Vacuum levels and vacuum controller – The National Mastitis Council (NMC) recommends an average vacuum in the claw during milking of 10.5 to 12.5″ Hg. This normally indicates that the set or nominal vacuum on the system should be 12.5 to 13.5″ Hg for low lines and bucket milkers and 14 to 15″ Hg for high lines.” from Milking Machines and Milk Quality – OSU Article

4. Vacuum PORTS:


  1. The gold colored port on the left is called a vacuum regulator, it regulates the amount of vacuum, and works by simply twisting up or down to adjust.
  2. The port in the middle/bottom is a on/off valve called a stallcock (the handle to switch on/off is out of view underneath). We always leave ours open and leave our air hose attached, but this port may come in handy if your pump is a great distance away. Then, the on/off switch would be where you attach the air hose rather than right up next to the tank like ours is. The other end of the air hose attaches to your milking machine.
  3. The port on the right attaches to the gauge.
  4. The port to the right/rear connects the air tank to the valves.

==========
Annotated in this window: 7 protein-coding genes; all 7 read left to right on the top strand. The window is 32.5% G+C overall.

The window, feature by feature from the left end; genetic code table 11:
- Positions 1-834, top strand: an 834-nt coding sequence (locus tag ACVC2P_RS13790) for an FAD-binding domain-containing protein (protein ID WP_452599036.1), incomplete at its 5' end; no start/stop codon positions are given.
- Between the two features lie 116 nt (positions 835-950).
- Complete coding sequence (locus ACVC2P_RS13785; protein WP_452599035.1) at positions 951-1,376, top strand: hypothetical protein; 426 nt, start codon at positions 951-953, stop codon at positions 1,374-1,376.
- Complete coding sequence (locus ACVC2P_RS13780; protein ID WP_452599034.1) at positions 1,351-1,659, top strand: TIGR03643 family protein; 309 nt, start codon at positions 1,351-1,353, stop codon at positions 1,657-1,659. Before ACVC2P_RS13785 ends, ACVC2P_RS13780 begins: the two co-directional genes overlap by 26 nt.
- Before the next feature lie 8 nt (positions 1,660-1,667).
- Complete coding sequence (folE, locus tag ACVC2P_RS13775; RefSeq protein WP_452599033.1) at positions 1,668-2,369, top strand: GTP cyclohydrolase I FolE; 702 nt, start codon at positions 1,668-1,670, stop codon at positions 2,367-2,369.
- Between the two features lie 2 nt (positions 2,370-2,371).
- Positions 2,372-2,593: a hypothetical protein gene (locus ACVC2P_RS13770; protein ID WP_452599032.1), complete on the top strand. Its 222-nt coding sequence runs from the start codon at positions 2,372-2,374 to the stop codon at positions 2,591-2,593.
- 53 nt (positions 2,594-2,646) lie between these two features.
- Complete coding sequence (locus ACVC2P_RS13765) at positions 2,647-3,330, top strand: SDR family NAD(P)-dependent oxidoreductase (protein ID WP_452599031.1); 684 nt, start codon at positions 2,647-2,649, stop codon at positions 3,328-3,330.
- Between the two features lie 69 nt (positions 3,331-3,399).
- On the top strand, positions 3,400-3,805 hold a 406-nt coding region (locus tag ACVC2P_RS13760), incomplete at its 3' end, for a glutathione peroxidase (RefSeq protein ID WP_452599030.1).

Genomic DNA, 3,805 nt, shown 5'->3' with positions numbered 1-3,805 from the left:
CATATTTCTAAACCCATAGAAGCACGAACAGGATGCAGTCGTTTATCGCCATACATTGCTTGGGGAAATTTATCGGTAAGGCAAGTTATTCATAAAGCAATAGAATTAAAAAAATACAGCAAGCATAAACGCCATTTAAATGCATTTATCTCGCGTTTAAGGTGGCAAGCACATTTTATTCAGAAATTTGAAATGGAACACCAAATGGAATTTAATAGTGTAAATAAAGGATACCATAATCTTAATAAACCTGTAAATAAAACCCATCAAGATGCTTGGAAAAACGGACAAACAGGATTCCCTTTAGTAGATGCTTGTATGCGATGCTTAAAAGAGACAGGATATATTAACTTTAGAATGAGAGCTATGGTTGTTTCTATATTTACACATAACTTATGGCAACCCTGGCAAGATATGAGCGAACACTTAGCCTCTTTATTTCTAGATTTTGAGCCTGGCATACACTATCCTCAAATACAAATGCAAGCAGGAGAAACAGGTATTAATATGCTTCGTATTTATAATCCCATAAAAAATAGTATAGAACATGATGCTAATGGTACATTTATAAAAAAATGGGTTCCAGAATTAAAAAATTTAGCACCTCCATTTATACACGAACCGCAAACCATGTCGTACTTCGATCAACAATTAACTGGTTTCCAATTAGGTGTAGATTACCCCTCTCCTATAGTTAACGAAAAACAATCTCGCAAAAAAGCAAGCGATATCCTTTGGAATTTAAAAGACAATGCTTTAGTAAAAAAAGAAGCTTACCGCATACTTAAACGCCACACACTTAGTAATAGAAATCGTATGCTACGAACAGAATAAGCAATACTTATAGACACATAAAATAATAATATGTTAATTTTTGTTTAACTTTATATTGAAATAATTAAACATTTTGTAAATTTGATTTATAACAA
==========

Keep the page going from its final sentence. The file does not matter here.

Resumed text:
5aNote: If you DO NOT have an air reserve tank (the large blue tank on the bottom of the setup), your gauge will likely fluctuate significantly.

The needle should not move at all once all four inflations are on the cow’s teats.

If you do have a tank, and you do have issues holding pressure, look at the bottom of the tank and fill in any holes with silicone or something that will help prevent the tank from leaking.

See resources below (from other ingenious sources) for ideas on how to make your own air tank (aka balance tank) for your pump.

We also have an additional section dedicated to the balance tank/moisture trap with ideas on how to buy or make your own.

Click individual photos for more information:






Using a vehicle as your vacuum pump:

Click on the photo below for details on hooking up to a CAR:


The air tank has an open/close valve (always kept closed, except for cleaning). This valve allows you to clean the tank on the off chance you accidentally suck milk up the lines and all the way back into the tank. Open valve, flush from top end with pressurized air or water, then tip to let drain. The modern Nupulse pump has a large plastic disc on the end of the pump that can be removed, which really makes for easy cleaning!


CaptureThis may seem simple, but for those that do not have electricity in their barn, a plug in can become quite the problem! My dad designed a plug in to the motor that has one line (orange) for the power and another line (black) to a “outdoor” quality on/off switch so all we have to do is flick the switch on and off at the beginning and end of milking.